One of my primary interests as a data scientist is great forecasting. Personally you might not share this point of view. I bet however you’ve encountered managers or colleagues who just want a great prediction. Forecasting is the essence that people think data scientists do. On my quest to better forecasting I encountered a book. Superforecasting by Philip Tetlock.
This book teaches us how to become a superforecaster, without machine learning or AI. In the book Philip describes how through 30 years of research projects he met people who can very accurately forecast. We learn about the stories of these people and how they use their different skillsets. They apply these skills to answer questions.
“How likely is it that this year China and Vietnam enter a border dispute with deadly consequence?”One of the questions posed to the superforecasters
Having read the book it was remarkable to learn how these people interact with forecasting. To me it seems that we can learn a few things as data scientists. I will discuss my 3 key insights in relation to my experience working as a data scientist. Implement them at your own peril.
Quantify your question
“Hey Joe, will this marketing campaign result in any sales growth?”Any manager
One of the striking points in Philips book is the way he phrases forecasting questions. To be a superforecaster you have to measure your progress. What is the requisite for accurate measurement? Objectifiable parameters.
Compare the border dispute with the question above. The border dispute needs to break out within a year, the marketing campaign is unspecified. It can result in sales growth 2 weeks from now or 2 months from now. Both would be a correct answer. Superforecasters need an objectifiable question with a clear time horizon. This is true for data scientists too. It is a fresh reminder that to be accurate we need objectifiable questions.
We need to work with the people around us to drill down on these questions. Before we dive into the data. The superforecasters mentioned in Philips book taught me this again. Once you start working on objectifiable questions you can track your forecasting, improve and learn from them.
Break down your question
Superforecasters don’t do ‘black-box’ guesses. What are black-box guesses? Its the concept that people face difficult questions and attempt to answer them anyway. You will get a response like, maybe 40%? This is a tip-op-the-nose estimate. The mental trap here is to forget to activate your problem solving brain because it seems overwhelming.
“How many piano tuners are there in chicago?”Enrico Fermi
This question is on the face of it a total unknown. Fermi teaches us we can break it down into components. We can then estimate the components individually based on what we know. This results in better guesses then tip-of-the-nose estimates.
Superforecasters constantly do this, they focus on what they know. They guess those components as accurately as possible and come up with an overall better answer. As data scientists we too have to break down our questions. For example our marketing campaign breaks down into relevant components:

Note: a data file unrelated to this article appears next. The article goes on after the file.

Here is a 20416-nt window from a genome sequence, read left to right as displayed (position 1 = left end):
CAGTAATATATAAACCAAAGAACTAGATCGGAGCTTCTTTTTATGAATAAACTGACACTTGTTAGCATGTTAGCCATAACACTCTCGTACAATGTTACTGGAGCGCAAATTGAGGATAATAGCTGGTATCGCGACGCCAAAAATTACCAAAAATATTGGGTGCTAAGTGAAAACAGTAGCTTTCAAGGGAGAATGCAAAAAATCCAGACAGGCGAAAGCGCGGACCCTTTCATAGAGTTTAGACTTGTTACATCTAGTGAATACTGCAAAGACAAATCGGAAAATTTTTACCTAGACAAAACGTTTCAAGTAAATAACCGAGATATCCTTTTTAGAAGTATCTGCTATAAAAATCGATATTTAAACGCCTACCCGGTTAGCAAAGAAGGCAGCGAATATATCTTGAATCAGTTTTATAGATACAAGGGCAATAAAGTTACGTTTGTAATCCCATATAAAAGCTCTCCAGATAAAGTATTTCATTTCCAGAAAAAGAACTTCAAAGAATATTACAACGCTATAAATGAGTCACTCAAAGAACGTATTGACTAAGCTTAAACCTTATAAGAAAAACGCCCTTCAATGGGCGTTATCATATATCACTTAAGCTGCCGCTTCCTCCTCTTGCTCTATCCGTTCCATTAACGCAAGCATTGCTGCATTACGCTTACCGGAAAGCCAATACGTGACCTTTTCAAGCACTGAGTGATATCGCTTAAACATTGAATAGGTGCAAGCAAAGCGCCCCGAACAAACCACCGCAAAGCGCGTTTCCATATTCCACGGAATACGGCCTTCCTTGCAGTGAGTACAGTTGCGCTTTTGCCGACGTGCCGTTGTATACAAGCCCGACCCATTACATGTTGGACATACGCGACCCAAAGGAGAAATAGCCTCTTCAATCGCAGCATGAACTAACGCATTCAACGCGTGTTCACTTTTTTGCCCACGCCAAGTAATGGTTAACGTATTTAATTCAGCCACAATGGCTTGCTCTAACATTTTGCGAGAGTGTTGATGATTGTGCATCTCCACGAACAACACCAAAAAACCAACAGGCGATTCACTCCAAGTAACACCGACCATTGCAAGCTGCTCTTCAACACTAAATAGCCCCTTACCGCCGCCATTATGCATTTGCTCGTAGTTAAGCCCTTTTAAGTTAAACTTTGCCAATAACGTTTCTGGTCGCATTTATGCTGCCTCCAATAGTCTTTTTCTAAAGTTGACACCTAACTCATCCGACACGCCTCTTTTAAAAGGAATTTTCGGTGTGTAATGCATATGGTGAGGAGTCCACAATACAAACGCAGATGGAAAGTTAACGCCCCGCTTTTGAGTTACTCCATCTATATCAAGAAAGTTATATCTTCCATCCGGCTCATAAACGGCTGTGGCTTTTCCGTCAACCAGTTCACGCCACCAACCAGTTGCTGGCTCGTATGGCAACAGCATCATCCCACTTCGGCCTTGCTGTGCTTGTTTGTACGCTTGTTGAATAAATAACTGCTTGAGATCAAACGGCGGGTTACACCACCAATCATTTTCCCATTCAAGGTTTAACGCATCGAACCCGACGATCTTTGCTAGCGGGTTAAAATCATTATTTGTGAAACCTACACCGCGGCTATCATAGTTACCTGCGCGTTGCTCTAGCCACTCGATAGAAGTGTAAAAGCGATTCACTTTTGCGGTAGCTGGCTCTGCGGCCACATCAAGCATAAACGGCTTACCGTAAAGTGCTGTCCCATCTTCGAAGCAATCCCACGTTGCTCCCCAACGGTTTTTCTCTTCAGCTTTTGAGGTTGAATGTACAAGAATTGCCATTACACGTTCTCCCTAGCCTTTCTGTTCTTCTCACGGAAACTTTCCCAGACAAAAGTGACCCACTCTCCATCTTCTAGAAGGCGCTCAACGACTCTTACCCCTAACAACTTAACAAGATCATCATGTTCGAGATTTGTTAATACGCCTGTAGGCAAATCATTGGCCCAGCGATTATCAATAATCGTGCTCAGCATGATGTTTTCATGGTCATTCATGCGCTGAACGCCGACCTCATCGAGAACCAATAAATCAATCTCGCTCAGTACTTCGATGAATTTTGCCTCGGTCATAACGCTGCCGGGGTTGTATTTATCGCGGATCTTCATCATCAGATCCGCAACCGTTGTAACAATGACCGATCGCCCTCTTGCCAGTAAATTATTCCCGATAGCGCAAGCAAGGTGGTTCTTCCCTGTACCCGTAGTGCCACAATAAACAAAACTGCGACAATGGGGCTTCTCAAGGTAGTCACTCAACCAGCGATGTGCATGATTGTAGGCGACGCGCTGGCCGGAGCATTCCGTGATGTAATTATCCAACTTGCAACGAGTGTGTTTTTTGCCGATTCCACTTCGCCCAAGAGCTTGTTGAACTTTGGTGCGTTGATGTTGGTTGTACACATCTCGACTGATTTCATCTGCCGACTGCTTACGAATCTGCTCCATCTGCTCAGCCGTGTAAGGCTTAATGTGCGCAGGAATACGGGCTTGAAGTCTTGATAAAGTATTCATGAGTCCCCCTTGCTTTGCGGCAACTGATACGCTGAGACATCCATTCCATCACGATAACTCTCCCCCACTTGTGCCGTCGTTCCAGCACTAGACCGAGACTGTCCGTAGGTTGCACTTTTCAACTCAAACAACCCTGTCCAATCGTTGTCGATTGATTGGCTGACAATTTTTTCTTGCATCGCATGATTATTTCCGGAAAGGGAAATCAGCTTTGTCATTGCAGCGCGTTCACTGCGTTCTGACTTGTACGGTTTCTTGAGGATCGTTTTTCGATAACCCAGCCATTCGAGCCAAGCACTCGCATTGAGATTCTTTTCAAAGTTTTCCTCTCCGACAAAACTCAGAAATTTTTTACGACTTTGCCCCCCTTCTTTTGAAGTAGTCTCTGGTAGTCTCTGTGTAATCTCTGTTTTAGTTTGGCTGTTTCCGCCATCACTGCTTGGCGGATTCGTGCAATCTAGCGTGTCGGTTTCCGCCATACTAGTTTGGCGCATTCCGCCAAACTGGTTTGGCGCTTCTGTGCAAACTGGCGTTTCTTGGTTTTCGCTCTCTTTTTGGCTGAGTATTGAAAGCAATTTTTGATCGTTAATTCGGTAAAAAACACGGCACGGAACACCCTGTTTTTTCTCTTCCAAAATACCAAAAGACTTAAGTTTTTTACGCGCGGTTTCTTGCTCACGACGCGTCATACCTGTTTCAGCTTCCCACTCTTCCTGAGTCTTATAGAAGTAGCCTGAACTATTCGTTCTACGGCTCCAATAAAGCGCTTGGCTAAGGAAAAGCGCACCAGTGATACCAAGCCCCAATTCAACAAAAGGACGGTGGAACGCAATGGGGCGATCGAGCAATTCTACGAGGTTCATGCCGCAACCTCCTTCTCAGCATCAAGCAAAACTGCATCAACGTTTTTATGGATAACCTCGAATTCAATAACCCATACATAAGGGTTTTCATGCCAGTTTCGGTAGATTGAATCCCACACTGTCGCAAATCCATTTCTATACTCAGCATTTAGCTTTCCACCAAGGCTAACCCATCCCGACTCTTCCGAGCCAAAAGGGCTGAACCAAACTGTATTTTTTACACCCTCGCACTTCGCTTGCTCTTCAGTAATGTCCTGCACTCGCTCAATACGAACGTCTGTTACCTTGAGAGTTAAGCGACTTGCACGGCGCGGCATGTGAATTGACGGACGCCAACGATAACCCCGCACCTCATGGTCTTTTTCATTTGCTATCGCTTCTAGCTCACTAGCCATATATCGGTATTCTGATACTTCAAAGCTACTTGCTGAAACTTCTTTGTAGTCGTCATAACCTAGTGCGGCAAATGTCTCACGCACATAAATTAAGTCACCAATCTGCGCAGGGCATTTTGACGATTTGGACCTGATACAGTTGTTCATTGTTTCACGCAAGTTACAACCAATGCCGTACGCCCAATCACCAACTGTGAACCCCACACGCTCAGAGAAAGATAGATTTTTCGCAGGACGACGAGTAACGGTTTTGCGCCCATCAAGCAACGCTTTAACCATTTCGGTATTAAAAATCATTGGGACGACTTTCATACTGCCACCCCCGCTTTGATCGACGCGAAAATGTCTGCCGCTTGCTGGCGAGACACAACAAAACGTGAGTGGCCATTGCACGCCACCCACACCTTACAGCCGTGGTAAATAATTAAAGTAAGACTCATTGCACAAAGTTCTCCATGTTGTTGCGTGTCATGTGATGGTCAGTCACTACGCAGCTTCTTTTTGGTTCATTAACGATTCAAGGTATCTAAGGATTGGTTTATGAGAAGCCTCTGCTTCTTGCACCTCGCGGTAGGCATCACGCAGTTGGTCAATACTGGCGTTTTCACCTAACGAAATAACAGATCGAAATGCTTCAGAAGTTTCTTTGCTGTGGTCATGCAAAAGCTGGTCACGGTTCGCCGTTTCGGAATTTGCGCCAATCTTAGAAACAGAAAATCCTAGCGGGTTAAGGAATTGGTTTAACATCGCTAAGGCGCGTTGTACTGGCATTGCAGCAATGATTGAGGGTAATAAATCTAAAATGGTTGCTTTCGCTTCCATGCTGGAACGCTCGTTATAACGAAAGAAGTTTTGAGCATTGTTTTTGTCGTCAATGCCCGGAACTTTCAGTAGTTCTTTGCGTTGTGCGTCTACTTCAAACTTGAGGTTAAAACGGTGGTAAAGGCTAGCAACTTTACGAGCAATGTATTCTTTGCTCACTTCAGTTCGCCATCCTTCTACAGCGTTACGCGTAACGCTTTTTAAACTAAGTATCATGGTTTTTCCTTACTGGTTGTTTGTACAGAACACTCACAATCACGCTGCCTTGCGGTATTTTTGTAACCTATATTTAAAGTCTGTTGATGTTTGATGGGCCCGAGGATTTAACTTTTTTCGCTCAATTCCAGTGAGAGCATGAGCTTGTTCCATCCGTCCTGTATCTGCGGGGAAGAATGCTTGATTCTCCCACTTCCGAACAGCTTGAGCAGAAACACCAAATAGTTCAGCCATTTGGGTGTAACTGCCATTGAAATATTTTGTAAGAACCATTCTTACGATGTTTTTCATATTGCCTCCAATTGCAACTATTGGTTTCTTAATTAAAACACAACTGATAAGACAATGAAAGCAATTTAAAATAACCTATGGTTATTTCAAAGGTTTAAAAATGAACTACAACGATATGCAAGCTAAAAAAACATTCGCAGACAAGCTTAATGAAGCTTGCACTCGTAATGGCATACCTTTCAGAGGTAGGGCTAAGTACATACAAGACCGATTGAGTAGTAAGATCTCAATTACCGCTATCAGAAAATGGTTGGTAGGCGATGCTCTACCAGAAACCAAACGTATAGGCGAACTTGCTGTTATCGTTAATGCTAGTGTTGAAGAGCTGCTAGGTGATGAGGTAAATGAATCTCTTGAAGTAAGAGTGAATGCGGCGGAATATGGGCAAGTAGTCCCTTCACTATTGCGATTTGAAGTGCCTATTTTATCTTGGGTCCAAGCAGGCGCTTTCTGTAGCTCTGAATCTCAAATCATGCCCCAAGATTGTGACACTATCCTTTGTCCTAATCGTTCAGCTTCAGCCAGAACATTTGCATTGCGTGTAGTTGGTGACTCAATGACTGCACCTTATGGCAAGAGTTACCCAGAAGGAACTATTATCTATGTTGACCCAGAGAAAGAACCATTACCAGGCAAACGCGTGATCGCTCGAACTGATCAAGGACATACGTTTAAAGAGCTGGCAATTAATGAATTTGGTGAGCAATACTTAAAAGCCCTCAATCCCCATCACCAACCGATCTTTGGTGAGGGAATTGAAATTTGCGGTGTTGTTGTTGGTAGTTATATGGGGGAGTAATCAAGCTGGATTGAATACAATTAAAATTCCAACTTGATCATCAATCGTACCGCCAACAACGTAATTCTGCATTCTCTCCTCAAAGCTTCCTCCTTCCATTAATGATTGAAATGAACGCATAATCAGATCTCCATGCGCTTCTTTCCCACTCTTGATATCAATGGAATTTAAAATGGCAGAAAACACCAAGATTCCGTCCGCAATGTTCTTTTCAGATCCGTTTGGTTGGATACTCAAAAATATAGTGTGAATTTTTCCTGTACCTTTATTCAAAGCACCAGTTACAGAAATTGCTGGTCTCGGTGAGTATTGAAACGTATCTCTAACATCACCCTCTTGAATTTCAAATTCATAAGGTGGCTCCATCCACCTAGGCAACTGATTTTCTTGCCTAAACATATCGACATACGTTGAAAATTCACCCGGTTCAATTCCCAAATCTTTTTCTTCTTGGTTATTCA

- What is our current sales volume?
- How much did our sales grow in the past year?
- Did we run any marketing campaign in the past year?
These questions allow us to answer components of the original question and craft a more educated response. It allows us to create a mental and mathematical baseline for the problem at hand. Sometimes we forget to take a step back and think about our problem logically. Doing this can help us come up with overall better answers, remembering Fermi can help us with that.
Work together with expert judgement
Superforecasters take in all the information that is available to them, period. They attempt to make the subjective quantifiable, if it supports the end goal, a better prediction. This behavior strikes a particular point that I personally can take to heart.
As data scientists we focus on eliminating subjective judgement to make decisions based on facts. What we forego in these situations is that subjective judgement can also be the final piece of our prediction puzzle.
In my daily work I very often reach a limit of what our companies data can predict. In order to improve our estimates we propose gathering more or richer datasets. Why dont we propose to have the experts that need to work with our prediction outcome adjust it as needed? Perhaps we can even program a feedback loop so we can learn from how our model outcome is subjectively adjusted.
In his book Philip Tetlock discusses this issue, and mentions a final concept, the ‘wisdom-of-the-crowds’. This is a statistical concept coined in 2004, which states that the aggregate forecast very often beats what any single member of the group could have guessed. Its not just a concept that works for 100 humans vs 10 humans that make a prediction. It also works for 1 human and 1 predictive model.
This concept is very powerful and in my opinion should be applied way more often with difficult to predict problems. As data scientists we need to learn the value of expert judgement, and not just strive to remove it.
Superforecasting really is the business of data scientists. Our phones can now automatically categorize pictures into cats or no cats. We can soon use real-time data on your health to predict cardiac arrest. Looking at these developments you can argue data science is on top of its game. What the superforecasters in Philip Tedlocks book add to this is a refresher on the essence of making forecasts. Its a great reminder that I can totally recommend.